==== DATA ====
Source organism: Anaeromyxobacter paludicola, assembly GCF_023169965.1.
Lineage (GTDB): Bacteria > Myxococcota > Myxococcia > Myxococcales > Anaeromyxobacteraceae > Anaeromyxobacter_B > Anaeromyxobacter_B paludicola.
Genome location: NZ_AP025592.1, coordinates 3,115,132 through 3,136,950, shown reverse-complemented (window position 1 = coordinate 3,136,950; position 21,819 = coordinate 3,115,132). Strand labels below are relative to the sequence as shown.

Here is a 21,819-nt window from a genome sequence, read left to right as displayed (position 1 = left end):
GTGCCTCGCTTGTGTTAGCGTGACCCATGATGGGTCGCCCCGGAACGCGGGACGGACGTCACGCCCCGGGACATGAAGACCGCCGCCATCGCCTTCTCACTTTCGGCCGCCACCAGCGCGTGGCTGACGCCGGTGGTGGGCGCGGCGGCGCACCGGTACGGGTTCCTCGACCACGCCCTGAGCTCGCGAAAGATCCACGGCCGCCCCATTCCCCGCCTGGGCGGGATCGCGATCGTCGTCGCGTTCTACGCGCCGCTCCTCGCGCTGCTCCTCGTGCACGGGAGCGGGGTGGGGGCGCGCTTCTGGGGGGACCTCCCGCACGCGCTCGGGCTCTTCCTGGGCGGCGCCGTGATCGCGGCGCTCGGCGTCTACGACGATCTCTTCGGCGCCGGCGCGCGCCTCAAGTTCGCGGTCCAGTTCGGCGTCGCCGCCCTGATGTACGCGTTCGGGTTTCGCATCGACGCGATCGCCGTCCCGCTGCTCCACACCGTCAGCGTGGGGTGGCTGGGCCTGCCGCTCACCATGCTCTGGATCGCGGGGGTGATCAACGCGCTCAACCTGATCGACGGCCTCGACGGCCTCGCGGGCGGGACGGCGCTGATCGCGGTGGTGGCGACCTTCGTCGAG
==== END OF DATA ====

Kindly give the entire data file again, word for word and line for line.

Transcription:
Source organism: Anaeromyxobacter paludicola, assembly GCF_023169965.1.
Lineage (GTDB): Bacteria > Myxococcota > Myxococcia > Myxococcales > Anaeromyxobacteraceae > Anaeromyxobacter_B > Anaeromyxobacter_B paludicola.
Genome location: NZ_AP025592.1, coordinates 3,115,132 through 3,136,950, shown reverse-complemented (window position 1 = coordinate 3,136,950; position 21,819 = coordinate 3,115,132). Strand labels below are relative to the sequence as shown.

Here is a 21,819-nt window from a genome sequence, read left to right as displayed (position 1 = left end):
GTGCCTCGCTTGTGTTAGCGTGACCCATGATGGGTCGCCCCGGAACGCGGGACGGACGTCACGCCCCGGGACATGAAGACCGCCGCCATCGCCTTCTCACTTTCGGCCGCCACCAGCGCGTGGCTGACGCCGGTGGTGGGCGCGGCGGCGCACCGGTACGGGTTCCTCGACCACGCCCTGAGCTCGCGAAAGATCCACGGCCGCCCCATTCCCCGCCTGGGCGGGATCGCGATCGTCGTCGCGTTCTACGCGCCGCTCCTCGCGCTGCTCCTCGTGCACGGGAGCGGGGTGGGGGCGCGCTTCTGGGGGGACCTCCCGCACGCGCTCGGGCTCTTCCTGGGCGGCGCCGTGATCGCGGCGCTCGGCGTCTACGACGATCTCTTCGGCGCCGGCGCGCGCCTCAAGTTCGCGGTCCAGTTCGGCGTCGCCGCCCTGATGTACGCGTTCGGGTTTCGCATCGACGCGATCGCCGTCCCGCTGCTCCACACCGTCAGCGTGGGGTGGCTGGGCCTGCCGCTCACCATGCTCTGGATCGCGGGGGTGATCAACGCGCTCAACCTGATCGACGGCCTCGACGGCCTCGCGGGCGGGACGGCGCTGATCGCGGTGGTGGCGACCTTCGTCGAG